NHS 'paid £17 for gluten-free pizza base'

Pizza Handling charges mean the NHS is paying four times the price for pizza bases

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Two prescription gluten-free pizza bases can cost the NHS as much as £34, BBC Newsnight has learned.

The NHS spent £27m on gluten-free prescriptions in 2011, but handling and delivery charges, which can quadruple the cost, are not recorded.

Coeliac disease sufferers can develop serious illnesses if they eat gluten.

Health Secretary Andrew Lansley said prescriptions encouraged sufferers to stick to gluten-free diets but that the area was "under ongoing review".

"The aim of providing gluten-free food products on NHS prescription is to encourage patients with coeliac disease to stick to a gluten-free, nutritious diet so they do not go on to develop more serious illnesses, which can affect their quality of life as well as being much more costly for the NHS," he said in a statement.

"However, we keep this area of prescribing under ongoing review and are currently considering how we might get better value from the prescribing of gluten-free products whilst ensuring patients continue to get the products they need."

Gluten-free bread, cake mixes and bourbon biscuits are also available to people with coeliac disease, an auto-immune disease, which is triggered by eating gluten, which is found in wheat, barley and rye.

In an example from Rotherham, it was discovered that the NHS had been paying four times the original price for pizza bases.

Start Quote

Geoff Martin

This is a lifetime complaint. When you've got it there is no cure for it”

End Quote Geoff Martin, who has coeliac disease

The two pizza bases originally cost £8.95. But by the time manufacturing, handling and delivery fees were added on, the bill for the NHS had been driven up to nearly £34.00.

Another example comes from Dr Fayyaz Choudri, a GP who was responsible for overhauling gluten-free prescriptions in Allerdale, Cumbria.

"We saw there were occasions where there was a bread loaf costing £2.50 and there was a handling fee of £32.00," he says.

Dr Choudri has coeliac disease himself and knows the importance of a gluten-free diet.

Without it, symptoms can range from digestive disorders to very serious illnesses including osteoporosis and bowel cancer.

Geoff Martin is one of a growing number of people in the UK diagnosed with the disease.

"This is a lifetime complaint. When you've got it there is no cure for it," he says.

The condition is triggered by an intolerance to gluten, a protein found in wheat, barley and rye - and therefore a common ingredient in many processed foods.

Gluten-free foods Gluten-free biscuits and cakes are currently available on NHS prescription

"The only solution to it," Geoff continues, "is eating food that is gluten free."

Living as he does in rural Oxfordshire, this is a problem. In order to guarantee a varied and balanced diet, Geoff relies on his prescriptions for gluten-free food.

Geoff's NHS trust is one of many now reviewing its policy on gluten-free food.

With an estimated one in 100 people affected by gluten intolerance, campaigners want the NHS to continue providing staple foods like bread and pasta.

These are increasingly available in shops, along with a wide range of gluten-free products. But they are often much more expensive than regular foods.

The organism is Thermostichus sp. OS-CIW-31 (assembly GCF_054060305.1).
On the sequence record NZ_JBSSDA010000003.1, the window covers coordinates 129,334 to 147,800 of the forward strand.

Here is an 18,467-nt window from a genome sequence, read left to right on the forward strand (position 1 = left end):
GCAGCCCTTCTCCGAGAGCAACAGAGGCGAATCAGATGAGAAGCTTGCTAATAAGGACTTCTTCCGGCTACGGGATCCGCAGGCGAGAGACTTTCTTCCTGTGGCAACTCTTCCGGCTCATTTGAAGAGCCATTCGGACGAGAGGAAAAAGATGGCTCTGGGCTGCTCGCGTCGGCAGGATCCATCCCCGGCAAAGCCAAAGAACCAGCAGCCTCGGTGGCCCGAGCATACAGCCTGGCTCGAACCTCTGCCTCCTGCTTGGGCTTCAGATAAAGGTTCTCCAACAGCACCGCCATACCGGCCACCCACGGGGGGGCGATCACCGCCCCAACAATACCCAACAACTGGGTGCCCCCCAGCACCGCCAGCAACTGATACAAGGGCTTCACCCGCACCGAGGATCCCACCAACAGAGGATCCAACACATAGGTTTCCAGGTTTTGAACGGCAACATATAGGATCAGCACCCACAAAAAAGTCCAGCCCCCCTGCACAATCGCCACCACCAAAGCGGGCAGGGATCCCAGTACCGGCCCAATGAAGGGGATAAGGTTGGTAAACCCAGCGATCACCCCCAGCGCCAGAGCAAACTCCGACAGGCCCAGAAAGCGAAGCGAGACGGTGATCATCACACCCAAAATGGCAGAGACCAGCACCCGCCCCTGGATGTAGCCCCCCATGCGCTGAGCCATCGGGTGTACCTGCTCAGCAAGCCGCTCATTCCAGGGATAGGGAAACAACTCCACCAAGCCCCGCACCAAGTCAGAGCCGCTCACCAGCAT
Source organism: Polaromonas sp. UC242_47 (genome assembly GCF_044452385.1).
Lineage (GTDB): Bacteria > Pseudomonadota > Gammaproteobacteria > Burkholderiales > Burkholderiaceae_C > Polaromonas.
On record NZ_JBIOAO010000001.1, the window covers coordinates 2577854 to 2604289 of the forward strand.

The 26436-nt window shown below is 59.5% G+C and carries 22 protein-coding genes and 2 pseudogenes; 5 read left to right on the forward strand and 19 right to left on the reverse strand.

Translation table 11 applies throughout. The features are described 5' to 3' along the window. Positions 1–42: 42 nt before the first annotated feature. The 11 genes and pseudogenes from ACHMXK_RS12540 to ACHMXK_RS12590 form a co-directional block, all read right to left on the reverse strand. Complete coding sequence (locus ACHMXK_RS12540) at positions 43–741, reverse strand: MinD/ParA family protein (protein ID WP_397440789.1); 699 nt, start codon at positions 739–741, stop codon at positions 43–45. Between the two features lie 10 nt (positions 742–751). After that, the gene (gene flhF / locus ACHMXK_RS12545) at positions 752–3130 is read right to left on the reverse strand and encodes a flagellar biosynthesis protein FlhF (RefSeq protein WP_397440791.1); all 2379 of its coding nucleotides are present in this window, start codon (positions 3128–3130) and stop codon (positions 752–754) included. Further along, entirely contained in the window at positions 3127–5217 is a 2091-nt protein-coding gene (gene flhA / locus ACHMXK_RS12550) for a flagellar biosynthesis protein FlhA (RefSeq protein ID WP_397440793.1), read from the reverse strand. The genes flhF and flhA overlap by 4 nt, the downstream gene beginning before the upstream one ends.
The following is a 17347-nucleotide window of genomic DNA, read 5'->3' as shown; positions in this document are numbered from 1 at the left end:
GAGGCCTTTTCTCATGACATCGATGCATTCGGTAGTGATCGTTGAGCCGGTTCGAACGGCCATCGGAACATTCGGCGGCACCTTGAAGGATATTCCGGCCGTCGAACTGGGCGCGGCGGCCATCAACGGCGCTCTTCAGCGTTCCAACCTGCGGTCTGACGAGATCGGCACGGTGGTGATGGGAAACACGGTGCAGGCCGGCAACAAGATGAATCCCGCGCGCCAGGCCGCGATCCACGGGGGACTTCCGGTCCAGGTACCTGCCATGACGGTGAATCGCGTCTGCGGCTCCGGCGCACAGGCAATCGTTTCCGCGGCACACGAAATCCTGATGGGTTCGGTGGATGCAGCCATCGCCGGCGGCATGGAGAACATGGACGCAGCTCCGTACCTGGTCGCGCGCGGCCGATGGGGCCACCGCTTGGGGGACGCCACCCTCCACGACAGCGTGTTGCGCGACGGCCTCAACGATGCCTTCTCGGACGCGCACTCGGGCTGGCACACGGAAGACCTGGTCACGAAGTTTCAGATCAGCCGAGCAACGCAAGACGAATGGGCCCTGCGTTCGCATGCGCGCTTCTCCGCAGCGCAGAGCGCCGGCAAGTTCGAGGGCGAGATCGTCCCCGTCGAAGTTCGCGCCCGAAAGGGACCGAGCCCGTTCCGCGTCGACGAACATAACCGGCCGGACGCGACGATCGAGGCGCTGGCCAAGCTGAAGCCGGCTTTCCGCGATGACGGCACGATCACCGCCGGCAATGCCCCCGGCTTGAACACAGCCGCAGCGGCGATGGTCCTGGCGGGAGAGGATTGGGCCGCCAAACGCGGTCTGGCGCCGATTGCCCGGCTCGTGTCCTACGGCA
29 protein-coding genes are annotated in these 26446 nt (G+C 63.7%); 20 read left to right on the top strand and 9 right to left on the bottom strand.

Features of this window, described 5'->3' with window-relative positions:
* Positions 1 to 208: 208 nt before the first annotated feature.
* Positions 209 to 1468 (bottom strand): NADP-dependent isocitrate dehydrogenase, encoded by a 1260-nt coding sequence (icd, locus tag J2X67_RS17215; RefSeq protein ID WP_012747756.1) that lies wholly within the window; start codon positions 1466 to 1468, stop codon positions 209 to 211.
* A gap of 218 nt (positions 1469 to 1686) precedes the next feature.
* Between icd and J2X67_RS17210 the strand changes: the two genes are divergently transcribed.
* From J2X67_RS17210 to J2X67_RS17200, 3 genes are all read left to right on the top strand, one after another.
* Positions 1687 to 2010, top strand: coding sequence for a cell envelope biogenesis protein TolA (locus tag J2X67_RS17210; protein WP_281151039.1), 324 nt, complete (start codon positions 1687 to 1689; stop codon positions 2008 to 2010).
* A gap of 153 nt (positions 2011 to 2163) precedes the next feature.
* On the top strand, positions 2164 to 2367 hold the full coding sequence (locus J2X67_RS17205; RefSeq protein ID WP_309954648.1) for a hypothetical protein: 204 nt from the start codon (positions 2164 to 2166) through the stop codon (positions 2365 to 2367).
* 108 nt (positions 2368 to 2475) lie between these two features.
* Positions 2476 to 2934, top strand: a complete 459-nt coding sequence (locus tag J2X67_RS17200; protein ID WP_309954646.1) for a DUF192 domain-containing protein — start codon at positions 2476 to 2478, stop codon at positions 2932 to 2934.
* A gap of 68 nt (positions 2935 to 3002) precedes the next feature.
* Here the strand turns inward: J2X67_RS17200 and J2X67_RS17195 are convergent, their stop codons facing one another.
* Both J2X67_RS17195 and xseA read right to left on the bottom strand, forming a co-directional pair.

Coeliac UK, which represents sufferers, worries that the hidden costs of prescriptions (which patients pay for, unless they have other conditions which qualify them for free scripts) is giving the whole system a bad name.

Allergy advice label on food product Coeliac disease leads to tiredness, anaemia, weight loss, diarrhoea and constipation

Newsnight contacted one of the leading manufacturers of gluten-free food, Juvela. They blamed wholesalers for adding "extra charges, sometimes adding a £20 handling charge to a £3 loaf".

This is questioned by the British Association of Pharmaceutical Wholesalers, which represents some of the biggest companies.

They told us they would be "keen to investigate any relevant cases of alleged poor standards or distribution practice."

To try to safeguard prescriptions, Coeliac UK has drawn up guidelines for NHS trusts on what sort of items should be prescribed - recommending that biscuits and cake mixes should only be given in "exceptional circumstances."

But Newsnight has contacted five trusts which say they have not passed on the guidelines, and that cakes and biscuits are still available on prescription.

With NHS budgets under relentless pressure, these are increasingly being seen as rations the NHS cannot afford.

Watch Liz MacKean's full report on gluten-free prescriptions on Thursday 24 May at 22:30 BST on BBC Two, then afterwards on the BBC iPlayer and Newsnight website.


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  • rate this

    Comment number 37.

    As a coeliac disease sufferer, and a regular user of my yearly subscription to prescription food through the NHS (which isn't free, I might add), I'd just like to point out that you cannot get bourbon biscuits or cake through the NHS because they are sweet and therefore deemed unhealthy. I really only get bread flour and pasta via my prescription. Everything else is easier via the supermarket.

  • rate this

    Comment number 36.

    Just contacting 5 doesn't give an overall picture, here in the North East we can only get bread, 1 pckt flour and 1 pckt pasta a month. We can not order cakes, biscuits or other luxury items. Even on the bread it caused a slight problem when I wanted Juvela and not another make that costs less. I just wish companies wouldn't take the rise out of other peoples illness. Ceoliac UK well done!!

  • rate this

    Comment number 35.

    Supermarkets provide a range of gluten free products fresh & frozen! Its a recognised dietary need & more affordable. Perhaps people who pay into prescriptions or are exempt take the NHS prescription option otherwise why somebody choose to pay £7.65 (price/prescription item) for a loaf of bread! Maybe its time to stop prescribing for this group of people (excluding complex cases, eg. babies etc).